November 20, 2011

Anna Karenina

Last winter a very good friend left an 800 page book on my doorstep.

I'm not a fast reader. Luckily it turned out to be a pretty long winter.

I carried my 800 page book everywhere. My daughter never leaves the house without a book. So I copied her, and never left the house without Tolstoy. My rate of progress was pathetic, but the book kept me warm.

I learned about 19th century Russian society, about Kitty and Levin, about Anna and Vronsky, and about St. Petersburg vs. Moscow. I learned that in the olden days, families had a day-of-the-week designated for accepting visitors. Society had a code, and people followed it. Well, only some people - and therein lies the story.

Anna Karenina is most often described as story about a love affair. But to me, the story was about Levin and his constant tendency to overthink everything. So before I returned the beastly book to my friend, I photocopied a few key passages...
And I and millions of people who lived ages ago and are living now, the poor in spirit, and the wise men who have thought and written about it, saying the same thing in their vague language - we're all agreed on this one thing: what we should live for and what is good. I and all people have only one firm unquestionable and clear knowledge, and this knowledge cannot be explained by reason - it is outside it, and has no causes, and can have no consequences. If the good has a cause, it is no longer the good; if it has a consequence - a reward - it is also not the good. Therefore the good is outside the chain of cause and effect. And I know it, and we all know it.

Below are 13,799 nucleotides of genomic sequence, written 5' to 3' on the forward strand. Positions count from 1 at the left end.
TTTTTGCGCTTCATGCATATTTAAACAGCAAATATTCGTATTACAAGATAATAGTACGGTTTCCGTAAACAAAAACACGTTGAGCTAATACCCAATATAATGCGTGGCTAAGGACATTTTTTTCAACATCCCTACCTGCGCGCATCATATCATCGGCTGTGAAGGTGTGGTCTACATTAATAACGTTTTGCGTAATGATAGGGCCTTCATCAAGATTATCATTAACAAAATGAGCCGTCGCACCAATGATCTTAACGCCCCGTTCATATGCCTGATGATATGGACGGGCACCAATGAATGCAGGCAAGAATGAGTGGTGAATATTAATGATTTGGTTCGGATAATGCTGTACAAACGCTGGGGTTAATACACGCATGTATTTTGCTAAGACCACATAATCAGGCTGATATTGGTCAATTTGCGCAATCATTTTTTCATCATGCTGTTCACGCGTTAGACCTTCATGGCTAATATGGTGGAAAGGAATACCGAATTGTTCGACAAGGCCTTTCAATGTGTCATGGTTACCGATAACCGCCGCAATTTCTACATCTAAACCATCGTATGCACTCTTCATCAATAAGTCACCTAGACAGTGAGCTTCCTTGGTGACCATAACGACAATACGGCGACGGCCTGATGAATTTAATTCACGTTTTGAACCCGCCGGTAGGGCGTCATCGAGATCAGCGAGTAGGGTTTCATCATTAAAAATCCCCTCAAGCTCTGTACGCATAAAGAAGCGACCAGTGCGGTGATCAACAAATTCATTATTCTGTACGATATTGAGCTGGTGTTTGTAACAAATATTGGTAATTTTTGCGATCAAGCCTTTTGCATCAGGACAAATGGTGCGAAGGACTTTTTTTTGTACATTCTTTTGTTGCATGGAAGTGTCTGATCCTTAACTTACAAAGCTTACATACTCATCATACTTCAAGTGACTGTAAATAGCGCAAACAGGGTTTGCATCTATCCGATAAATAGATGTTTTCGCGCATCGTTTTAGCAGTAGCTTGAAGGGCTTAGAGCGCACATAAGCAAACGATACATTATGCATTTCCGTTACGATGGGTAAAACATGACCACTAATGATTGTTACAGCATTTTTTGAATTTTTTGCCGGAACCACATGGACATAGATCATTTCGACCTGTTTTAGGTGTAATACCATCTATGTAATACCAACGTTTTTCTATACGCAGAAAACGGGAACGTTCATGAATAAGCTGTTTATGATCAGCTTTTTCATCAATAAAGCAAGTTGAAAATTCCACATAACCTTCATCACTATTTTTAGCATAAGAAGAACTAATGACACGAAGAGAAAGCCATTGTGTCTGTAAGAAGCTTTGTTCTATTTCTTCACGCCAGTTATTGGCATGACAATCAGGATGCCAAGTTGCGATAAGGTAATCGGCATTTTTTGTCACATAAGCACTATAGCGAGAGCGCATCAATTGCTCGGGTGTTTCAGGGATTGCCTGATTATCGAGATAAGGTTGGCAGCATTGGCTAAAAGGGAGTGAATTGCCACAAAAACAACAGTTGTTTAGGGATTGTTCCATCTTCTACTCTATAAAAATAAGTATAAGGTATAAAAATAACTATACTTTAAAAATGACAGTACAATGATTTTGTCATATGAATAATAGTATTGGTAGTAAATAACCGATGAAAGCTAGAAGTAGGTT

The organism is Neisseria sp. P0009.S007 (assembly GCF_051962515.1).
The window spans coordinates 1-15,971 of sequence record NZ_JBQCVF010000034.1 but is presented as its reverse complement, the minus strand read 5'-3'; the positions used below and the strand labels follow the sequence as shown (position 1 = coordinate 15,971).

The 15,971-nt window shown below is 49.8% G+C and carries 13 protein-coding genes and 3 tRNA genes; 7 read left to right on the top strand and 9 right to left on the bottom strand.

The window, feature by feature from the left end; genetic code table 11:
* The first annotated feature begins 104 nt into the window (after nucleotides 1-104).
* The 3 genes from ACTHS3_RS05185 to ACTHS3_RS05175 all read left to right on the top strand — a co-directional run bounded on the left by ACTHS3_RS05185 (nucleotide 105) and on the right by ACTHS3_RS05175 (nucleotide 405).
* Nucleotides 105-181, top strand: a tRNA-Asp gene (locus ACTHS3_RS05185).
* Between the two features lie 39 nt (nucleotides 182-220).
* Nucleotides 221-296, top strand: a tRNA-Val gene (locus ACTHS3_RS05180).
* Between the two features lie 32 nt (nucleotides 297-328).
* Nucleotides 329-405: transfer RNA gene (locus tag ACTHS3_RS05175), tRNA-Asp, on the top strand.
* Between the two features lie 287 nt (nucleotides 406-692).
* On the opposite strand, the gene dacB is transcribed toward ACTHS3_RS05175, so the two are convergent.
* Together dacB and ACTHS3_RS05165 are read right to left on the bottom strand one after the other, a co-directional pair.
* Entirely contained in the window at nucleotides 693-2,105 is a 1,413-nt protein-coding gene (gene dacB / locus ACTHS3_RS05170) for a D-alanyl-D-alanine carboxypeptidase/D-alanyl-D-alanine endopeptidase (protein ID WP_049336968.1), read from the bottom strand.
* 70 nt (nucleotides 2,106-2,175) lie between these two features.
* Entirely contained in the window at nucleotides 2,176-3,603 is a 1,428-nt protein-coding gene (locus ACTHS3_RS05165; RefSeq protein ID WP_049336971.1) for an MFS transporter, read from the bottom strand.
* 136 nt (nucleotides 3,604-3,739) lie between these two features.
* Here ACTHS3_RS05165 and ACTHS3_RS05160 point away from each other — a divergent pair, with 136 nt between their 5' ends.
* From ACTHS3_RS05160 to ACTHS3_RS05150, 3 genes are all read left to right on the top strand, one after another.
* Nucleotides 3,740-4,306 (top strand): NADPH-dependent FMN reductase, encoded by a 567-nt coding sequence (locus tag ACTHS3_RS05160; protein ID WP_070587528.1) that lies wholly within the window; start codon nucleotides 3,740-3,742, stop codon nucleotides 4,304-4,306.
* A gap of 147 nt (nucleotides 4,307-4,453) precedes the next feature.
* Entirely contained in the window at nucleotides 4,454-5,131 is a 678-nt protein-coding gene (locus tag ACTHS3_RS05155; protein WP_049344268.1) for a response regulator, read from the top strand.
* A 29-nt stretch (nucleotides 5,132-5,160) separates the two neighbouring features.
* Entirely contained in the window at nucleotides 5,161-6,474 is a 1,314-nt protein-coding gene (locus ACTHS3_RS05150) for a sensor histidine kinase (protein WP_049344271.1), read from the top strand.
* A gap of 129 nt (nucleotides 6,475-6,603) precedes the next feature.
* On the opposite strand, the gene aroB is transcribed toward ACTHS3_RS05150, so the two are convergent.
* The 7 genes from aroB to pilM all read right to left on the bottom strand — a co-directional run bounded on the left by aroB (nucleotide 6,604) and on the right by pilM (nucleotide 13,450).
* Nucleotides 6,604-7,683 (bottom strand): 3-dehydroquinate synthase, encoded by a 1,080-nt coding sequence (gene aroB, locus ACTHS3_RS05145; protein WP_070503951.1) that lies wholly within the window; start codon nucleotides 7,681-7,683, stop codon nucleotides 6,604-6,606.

He goes on to deliberate on the concepts of good, bad, thought, reason, and their various interrelationships. His deliberations turned out to be worth toting around.

So why am I writing this and what do I conclude? Well, if I'm writing this because I think it's good to publish a post about large books, or because I've reasoned myself into thinking that it's good for others to read this blog post - then Levin would call me a sham. So I'm glad I met Levin, because it's never a bad idea to question your intentions.

1 comment:

Dennis Crow said...

It's kinda tough when the opening of a book is so good that the rest doesn't quite live up to it. You're quote is also quite good, certainly in the context of Fichte, Hegel, Marx, Engels and most of all Nietzsche and Heidegger. Simply answering the questions 'what is' or 'who am I' are the core of the most powerful practices of consciousness on the planet. Is it 'form' vs 'void' or are these two not-two? THAT is the question.